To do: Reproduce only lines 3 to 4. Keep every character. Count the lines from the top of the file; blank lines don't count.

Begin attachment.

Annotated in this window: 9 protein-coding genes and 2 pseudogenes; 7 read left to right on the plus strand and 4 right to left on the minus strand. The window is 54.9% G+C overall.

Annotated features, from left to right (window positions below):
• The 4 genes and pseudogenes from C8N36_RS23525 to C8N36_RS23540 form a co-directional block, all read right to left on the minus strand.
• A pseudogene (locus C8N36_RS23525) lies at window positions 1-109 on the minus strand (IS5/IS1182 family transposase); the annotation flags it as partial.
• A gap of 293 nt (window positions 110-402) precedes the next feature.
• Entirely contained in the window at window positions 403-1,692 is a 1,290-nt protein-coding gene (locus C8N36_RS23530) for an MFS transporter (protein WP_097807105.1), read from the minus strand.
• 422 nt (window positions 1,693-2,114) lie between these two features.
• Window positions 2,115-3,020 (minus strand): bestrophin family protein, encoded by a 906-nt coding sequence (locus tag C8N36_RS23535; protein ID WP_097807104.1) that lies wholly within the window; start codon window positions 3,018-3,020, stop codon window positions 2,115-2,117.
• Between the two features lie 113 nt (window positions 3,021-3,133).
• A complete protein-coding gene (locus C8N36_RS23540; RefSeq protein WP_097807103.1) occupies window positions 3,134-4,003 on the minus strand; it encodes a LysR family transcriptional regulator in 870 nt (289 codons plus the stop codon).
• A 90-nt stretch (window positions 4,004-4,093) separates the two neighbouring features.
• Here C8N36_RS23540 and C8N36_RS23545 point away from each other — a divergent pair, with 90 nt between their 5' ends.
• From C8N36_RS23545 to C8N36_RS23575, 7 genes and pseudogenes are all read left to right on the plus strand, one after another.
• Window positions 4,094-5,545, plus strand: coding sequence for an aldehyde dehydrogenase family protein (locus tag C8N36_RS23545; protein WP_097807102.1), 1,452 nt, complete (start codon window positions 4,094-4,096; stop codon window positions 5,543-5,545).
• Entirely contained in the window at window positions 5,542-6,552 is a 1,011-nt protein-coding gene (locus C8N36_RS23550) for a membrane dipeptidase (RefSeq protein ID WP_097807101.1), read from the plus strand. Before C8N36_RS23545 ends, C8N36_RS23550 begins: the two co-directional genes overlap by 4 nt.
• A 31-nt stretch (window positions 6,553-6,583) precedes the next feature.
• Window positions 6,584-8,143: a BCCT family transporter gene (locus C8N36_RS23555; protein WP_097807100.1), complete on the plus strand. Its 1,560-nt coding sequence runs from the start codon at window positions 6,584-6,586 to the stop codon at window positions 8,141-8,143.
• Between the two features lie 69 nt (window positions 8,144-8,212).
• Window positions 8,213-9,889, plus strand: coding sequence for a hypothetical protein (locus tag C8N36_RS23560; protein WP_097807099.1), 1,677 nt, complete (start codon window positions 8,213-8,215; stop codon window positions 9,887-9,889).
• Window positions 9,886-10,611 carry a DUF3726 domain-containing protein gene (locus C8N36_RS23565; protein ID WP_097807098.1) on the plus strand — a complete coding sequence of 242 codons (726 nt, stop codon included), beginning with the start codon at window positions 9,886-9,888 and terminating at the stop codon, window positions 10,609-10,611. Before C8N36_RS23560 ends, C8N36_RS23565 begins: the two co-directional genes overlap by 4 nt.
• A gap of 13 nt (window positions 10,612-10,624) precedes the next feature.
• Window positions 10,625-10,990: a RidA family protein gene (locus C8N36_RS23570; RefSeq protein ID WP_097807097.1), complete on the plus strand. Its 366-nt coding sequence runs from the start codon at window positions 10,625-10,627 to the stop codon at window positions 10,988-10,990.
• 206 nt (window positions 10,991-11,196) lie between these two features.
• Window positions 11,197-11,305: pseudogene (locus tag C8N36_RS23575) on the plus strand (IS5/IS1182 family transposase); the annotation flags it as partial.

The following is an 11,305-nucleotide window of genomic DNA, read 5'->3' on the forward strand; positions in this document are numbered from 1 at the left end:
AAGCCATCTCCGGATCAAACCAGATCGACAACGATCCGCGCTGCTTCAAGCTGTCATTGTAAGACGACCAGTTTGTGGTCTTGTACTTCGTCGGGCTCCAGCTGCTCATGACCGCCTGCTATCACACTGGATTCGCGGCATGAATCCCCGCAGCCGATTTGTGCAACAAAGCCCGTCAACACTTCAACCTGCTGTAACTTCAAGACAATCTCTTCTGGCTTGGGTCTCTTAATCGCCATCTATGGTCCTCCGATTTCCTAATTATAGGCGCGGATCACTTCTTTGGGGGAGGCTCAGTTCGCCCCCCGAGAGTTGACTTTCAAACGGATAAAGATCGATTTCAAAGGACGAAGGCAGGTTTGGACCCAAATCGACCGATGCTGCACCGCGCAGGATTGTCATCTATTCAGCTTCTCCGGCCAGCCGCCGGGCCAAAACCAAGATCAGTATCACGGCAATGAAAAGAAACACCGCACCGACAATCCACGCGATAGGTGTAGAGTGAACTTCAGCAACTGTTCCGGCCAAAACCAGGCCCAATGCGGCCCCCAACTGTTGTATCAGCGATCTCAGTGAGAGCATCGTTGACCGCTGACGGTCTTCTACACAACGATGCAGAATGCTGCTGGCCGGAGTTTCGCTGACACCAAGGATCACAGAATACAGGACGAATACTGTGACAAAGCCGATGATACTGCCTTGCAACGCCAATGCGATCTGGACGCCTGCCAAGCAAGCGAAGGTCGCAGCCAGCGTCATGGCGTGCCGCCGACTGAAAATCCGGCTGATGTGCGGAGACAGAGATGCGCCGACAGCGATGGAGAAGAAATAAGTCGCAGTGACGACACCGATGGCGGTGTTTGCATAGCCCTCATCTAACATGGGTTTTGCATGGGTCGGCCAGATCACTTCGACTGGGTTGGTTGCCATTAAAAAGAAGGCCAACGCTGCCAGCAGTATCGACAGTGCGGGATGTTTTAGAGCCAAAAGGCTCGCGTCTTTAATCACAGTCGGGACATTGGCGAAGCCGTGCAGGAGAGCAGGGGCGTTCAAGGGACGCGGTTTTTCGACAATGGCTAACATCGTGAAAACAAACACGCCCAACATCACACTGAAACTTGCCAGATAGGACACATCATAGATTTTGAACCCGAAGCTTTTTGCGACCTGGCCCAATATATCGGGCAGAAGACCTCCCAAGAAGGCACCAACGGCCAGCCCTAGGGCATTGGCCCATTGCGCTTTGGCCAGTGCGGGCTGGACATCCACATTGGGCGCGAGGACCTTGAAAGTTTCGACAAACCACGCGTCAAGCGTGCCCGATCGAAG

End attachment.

• The 4 genes and pseudogenes from C8N36_RS23525 to C8N36_RS23540 form a co-directional block, all read right to left on the minus strand.
• A pseudogene (locus C8N36_RS23525) lies at window positions 1-109 on the minus strand (IS5/IS1182 family transposase); the annotation flags it as partial.